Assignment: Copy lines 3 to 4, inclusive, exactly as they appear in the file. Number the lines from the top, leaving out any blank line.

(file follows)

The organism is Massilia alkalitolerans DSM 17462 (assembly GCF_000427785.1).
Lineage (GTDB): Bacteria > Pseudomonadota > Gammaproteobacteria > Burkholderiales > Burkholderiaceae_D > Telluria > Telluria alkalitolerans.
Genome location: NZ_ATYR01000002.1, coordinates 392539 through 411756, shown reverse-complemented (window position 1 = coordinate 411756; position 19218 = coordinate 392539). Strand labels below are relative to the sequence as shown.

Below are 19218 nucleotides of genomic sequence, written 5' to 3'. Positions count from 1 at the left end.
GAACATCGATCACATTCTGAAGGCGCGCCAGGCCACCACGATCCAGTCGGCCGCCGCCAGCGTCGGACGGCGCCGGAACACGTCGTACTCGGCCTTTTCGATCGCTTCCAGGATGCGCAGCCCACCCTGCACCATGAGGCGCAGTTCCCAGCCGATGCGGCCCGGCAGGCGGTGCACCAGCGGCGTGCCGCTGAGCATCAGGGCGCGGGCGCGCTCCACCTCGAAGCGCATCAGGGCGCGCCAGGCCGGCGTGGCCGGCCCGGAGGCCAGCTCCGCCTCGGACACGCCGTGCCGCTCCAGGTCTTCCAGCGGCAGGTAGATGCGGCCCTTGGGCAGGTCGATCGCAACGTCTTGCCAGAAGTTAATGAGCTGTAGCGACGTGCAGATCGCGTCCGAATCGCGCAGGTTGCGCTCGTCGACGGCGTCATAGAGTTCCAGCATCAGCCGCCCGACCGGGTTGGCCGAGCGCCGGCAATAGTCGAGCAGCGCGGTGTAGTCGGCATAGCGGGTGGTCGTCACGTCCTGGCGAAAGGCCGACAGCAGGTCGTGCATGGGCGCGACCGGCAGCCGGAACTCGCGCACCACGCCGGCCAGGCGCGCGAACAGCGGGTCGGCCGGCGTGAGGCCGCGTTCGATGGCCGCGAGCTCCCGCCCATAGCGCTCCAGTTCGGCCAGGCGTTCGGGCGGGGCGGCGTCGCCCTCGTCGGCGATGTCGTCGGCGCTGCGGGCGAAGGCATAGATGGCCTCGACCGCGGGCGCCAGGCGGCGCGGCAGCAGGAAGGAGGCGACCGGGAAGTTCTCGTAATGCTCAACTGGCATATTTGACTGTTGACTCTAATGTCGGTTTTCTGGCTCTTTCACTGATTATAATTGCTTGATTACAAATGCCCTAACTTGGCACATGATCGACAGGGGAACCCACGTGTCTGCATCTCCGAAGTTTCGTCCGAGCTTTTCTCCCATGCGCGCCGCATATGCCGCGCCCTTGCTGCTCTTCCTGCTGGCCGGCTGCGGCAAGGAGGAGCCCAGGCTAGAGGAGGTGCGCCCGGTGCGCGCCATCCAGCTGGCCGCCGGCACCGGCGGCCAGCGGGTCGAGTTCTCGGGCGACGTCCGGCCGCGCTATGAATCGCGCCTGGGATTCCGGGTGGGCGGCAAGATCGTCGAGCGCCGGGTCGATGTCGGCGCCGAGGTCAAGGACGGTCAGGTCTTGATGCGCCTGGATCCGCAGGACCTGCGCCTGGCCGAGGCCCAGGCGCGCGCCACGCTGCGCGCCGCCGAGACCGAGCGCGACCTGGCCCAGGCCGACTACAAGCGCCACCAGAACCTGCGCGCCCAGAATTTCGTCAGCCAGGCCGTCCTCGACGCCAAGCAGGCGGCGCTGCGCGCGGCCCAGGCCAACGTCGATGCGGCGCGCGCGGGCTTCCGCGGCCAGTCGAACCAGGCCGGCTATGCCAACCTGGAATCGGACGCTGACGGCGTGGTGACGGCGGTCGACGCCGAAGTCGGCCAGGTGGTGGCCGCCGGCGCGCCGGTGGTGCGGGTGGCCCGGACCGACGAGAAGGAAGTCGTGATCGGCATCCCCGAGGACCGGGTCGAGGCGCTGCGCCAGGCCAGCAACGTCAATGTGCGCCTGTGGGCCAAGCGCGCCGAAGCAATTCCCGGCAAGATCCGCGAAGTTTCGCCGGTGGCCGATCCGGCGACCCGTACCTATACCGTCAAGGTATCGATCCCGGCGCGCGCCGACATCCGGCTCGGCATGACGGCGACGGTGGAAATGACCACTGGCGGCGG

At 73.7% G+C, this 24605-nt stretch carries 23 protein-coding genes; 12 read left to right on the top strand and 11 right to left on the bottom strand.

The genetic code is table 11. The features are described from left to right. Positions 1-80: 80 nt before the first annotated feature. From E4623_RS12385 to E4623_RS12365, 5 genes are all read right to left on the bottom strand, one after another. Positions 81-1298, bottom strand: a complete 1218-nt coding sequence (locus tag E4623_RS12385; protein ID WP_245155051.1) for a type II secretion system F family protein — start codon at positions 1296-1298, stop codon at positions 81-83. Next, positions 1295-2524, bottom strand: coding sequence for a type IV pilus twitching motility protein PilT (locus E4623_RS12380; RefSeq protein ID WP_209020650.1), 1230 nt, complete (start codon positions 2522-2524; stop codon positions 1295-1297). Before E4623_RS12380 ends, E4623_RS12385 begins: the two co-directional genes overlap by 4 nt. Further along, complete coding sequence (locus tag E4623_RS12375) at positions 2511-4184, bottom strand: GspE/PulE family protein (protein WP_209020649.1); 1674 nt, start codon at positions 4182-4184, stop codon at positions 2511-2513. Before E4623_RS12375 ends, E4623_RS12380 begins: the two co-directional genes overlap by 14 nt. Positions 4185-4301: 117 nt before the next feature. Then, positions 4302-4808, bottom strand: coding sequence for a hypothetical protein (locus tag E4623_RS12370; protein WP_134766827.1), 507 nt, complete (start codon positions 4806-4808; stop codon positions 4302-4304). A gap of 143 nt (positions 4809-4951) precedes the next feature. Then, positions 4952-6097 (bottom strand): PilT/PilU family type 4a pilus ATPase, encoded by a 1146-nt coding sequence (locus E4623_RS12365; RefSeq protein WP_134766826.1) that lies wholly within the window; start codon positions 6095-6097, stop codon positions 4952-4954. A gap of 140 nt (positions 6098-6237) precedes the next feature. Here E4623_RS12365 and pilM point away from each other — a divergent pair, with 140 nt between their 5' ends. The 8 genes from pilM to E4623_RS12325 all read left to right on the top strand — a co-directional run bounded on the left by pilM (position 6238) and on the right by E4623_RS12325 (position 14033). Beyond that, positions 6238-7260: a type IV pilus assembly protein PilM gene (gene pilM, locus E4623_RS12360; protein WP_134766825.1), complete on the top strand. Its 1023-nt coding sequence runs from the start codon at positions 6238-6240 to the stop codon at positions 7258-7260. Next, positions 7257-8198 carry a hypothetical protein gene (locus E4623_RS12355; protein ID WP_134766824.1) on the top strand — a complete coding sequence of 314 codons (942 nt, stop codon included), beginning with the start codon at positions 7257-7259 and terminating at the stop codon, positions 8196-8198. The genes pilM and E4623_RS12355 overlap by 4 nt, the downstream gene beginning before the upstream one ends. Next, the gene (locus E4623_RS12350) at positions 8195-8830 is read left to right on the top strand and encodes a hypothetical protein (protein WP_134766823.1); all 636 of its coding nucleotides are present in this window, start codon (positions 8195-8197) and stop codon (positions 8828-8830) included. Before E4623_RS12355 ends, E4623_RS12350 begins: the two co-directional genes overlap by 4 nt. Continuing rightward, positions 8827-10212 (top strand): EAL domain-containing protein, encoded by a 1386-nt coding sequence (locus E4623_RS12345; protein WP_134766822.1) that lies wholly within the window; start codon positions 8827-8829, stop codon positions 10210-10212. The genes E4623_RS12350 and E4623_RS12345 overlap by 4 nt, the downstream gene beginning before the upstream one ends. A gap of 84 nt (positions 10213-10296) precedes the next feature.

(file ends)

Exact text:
Genome location: NZ_ATYR01000002.1, coordinates 392539 through 411756, shown reverse-complemented (window position 1 = coordinate 411756; position 19218 = coordinate 392539). Strand labels below are relative to the sequence as shown.

Below are 19218 nucleotides of genomic sequence, written 5' to 3'. Positions count from 1 at the left end.